HHH Blog

Save $. It’s Time for Planting Native, Bare-Root, Tree Seedlings!

Our days are again becoming longer. Now is a magical and wonderful time to quickly order and very soon plant your next generation of native shade trees!  These are the structural elements of your home landscape. Multiple studies have shown many benefits, not the least of which is that adding trees to your landscape can increase your property value from 3% to 15%. TreePeople.org lists 22 other tree benefits. My favorite benefits: (1) the opportunity to increase species diversity, therefore resiliency while providing more color, texture, and wildlife habitat, (2) increased capacity of trees’ leaves to slow rain and their extensive root systems to capture and infiltrate rainwater; (3) creating additional protective shade canopies around our homes and in our developed areas. You may already know that recent studies have shown that trees have even been proven to reduce anxiety and violence.

Why Plant Native Trees?

Native plants have lived in our region’s particular weather, soil and interrelated ecosystem conditions, continually adapting over millennia. Your hard-earned money is well spent on trees that not only have the best chance of thriving in our changing weather, but also thriving in the regular soil of your yarden, special soil amendments are not helpful.  They are also uniquely suited to support our region’s wildlife and the pollinators that improve the health, balance and beauty of our community.


Why Plant Bare-Root, Native Tree Seedlings in our Yards and Gardens?

Bare-root plants suffer very little transplantation shock. They are inexpensive, light and incredibly easy to plant. In contrast, large, transplanted trees have root balls with 5-8% of their original roots. Large trees are also expensive to buy and plant. Most importantly, large, transplanted trees have less-developed root systems leaving them less stable, more vulnerable to being uprooted during increasingly severe storm events. That said, bare-root tree seedlings are fragile, arriving very early in the spring, looking like a handful of sticks. They must be kept cool and moist. They must be planted within a week of delivery.

Where is the best place to buy Native, Bare-Root Tree Seedlings?

The Wild Seed Project’s Northeast directory offers an extensive database listing native plant nurseries by each state. I used to advocate for our own NH State Nursery but they carry only a few native trees and then had a terrible last season with the crazy rains. Fedco is another of my favorites as a four-fer recommendation: 1.Shopping locally, 2.Supporting businesses that are worker/consumer owned, 3.Carrying native, 4. And bare-root trees. Fedco makes it easy to have each dollar speak loudly to our region’s values. Lastly, Nasami Nursery in Whately MA is the Native Plant Trust’s nursery that grows the widest variety of native plants, shrubs and trees, many from local seeds.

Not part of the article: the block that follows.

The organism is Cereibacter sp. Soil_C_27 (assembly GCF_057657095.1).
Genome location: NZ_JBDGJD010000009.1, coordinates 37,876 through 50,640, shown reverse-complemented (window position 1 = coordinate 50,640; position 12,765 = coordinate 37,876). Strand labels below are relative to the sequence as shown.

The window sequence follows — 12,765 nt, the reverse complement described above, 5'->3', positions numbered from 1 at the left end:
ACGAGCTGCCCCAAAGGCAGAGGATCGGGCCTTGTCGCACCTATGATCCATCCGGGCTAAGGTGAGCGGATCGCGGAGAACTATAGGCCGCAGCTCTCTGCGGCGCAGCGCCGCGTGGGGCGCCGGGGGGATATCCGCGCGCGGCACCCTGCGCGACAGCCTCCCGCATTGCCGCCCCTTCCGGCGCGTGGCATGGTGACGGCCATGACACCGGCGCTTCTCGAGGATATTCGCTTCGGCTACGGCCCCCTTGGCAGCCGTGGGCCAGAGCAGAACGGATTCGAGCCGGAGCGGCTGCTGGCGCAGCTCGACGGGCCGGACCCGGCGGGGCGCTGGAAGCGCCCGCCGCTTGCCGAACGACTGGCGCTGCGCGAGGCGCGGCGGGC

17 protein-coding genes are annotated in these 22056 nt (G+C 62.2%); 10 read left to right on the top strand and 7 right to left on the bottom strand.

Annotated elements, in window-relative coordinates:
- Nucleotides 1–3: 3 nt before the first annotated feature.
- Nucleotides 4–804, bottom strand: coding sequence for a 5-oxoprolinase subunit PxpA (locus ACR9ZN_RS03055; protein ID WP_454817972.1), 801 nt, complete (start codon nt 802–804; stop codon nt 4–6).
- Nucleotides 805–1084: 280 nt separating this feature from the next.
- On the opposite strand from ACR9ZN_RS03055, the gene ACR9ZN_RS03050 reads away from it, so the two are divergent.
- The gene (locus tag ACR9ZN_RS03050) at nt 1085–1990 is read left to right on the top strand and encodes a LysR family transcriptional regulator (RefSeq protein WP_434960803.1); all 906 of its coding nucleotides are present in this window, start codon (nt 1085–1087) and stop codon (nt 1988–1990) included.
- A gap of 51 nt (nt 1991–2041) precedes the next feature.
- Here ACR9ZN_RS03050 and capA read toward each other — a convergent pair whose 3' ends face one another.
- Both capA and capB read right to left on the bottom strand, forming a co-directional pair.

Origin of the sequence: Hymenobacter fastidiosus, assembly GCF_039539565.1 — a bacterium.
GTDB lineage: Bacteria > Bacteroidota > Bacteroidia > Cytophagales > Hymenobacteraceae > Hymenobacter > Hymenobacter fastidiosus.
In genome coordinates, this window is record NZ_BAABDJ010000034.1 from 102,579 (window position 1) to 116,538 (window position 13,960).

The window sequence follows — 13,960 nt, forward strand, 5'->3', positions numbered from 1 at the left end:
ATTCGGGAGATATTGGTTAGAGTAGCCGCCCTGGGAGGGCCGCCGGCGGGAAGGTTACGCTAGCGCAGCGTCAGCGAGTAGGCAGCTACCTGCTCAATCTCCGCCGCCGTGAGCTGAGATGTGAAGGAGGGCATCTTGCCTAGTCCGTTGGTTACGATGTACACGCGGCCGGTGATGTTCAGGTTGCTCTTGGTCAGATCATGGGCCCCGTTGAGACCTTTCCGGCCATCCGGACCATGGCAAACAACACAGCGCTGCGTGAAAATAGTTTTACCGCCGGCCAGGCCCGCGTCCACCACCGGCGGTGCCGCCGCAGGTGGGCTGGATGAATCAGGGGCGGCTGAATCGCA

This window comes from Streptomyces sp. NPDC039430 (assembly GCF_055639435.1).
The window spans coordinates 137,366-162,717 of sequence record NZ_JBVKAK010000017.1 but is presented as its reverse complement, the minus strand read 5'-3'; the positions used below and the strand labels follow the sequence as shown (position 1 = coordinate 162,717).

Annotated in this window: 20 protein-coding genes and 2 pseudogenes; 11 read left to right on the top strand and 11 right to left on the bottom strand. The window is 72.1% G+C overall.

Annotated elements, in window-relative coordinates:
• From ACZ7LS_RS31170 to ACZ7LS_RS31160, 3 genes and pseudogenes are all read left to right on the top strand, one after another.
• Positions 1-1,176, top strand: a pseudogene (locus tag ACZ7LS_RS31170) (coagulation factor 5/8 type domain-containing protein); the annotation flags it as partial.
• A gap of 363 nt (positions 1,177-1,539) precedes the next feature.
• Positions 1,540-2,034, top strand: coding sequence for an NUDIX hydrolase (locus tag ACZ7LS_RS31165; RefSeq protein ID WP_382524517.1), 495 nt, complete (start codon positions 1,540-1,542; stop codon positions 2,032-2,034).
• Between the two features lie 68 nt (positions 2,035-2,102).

Which Native Trees are Best for Residential Landscapes & Gardens?


photograph, American hornbean tree


Hardwood species and safety considerations are crucial in this time of increasingly destructive storms. Red Maples are a regional favorite but they are in decline for a wide variety of environmental reasons. I advocate for other native hardwoods placed a significant distance from your important structures. American Hornbeam, Carpinus caroliniana; Musclewood, Carpinus caroliniana var.Virginiana; Yellow, Black, River and Gray Birch, Betula spp.; Ironwood or Hop Hornbeam, Ostrya virginiana; Black Gum or Tupelo, Nyssa sylvatica; Tuliptree or Tulip Poplar, Liriodendron tulipifera; Sassafras, Sassafras albidum as well as Black, Red, White and Swamp White Oaks, Quercus spp. are all wonderful choices for wisely expanding the diversity, ecological benefits and unique loveliness of your home landscape! Confused? I highly recommend the inexpensive ‘Native Trees for Northeast Landscapes’, a Wild Seed Project Guide, as concise, full of pictures and information.

And remember, be sure to not only plant your new, bare-root, native tree seedlings 20 ‘+ away from your home, but also protect them from being mown over by planting each inside of a 30-36 tall, colored, metal, tomato/peony cage. Wrap this cage in chicken wire w/ zip ties if your plants suffer from browsing deer.

Now is the time to invest in the many benefits of initially tiny and yet future, majestic and gentle giants in your home landscape.



Trees- Better Mental Health:https://on.ny.gov/3thDom2
Tree Canopy – Crime Rates: https://www.fs.usda.gov/research/treesearch/40701

Where to Buy Native Plants

Native Trees for Northeast Landscapes: A Wild Seed Project Guide